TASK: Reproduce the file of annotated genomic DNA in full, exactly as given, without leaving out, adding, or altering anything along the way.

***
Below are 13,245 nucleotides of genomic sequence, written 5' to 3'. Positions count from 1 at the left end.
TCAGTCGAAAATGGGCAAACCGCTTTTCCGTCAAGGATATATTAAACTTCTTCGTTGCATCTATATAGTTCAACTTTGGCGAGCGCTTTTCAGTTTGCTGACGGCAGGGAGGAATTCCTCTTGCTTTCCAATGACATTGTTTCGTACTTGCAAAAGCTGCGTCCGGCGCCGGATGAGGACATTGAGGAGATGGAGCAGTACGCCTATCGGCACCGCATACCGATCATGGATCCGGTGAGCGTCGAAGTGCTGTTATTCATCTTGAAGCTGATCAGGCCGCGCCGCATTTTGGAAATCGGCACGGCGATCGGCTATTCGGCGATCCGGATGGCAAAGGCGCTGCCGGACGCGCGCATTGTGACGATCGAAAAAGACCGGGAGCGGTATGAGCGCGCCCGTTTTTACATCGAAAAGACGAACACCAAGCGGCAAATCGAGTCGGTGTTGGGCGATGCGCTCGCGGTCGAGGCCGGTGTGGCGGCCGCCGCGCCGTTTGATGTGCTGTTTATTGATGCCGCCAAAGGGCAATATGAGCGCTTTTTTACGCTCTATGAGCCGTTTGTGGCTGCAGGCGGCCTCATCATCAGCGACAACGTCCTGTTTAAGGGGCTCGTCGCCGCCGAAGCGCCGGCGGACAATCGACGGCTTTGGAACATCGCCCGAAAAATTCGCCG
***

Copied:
Below are 13,245 nucleotides of genomic sequence, written 5' to 3'. Positions count from 1 at the left end.
TCAGTCGAAAATGGGCAAACCGCTTTTCCGTCAAGGATATATTAAACTTCTTCGTTGCATCTATATAGTTCAACTTTGGCGAGCGCTTTTCAGTTTGCTGACGGCAGGGAGGAATTCCTCTTGCTTTCCAATGACATTGTTTCGTACTTGCAAAAGCTGCGTCCGGCGCCGGATGAGGACATTGAGGAGATGGAGCAGTACGCCTATCGGCACCGCATACCGATCATGGATCCGGTGAGCGTCGAAGTGCTGTTATTCATCTTGAAGCTGATCAGGCCGCGCCGCATTTTGGAAATCGGCACGGCGATCGGCTATTCGGCGATCCGGATGGCAAAGGCGCTGCCGGACGCGCGCATTGTGACGATCGAAAAAGACCGGGAGCGGTATGAGCGCGCCCGTTTTTACATCGAAAAGACGAACACCAAGCGGCAAATCGAGTCGGTGTTGGGCGATGCGCTCGCGGTCGAGGCCGGTGTGGCGGCCGCCGCGCCGTTTGATGTGCTGTTTATTGATGCCGCCAAAGGGCAATATGAGCGCTTTTTTACGCTCTATGAGCCGTTTGTGGCTGCAGGCGGCCTCATCATCAGCGACAACGTCCTGTTTAAGGGGCTCGTCGCCGCCGAAGCGCCGGCGGACAATCGACGGCTTTGGAACATCGCCCGAAAAATTCGCCG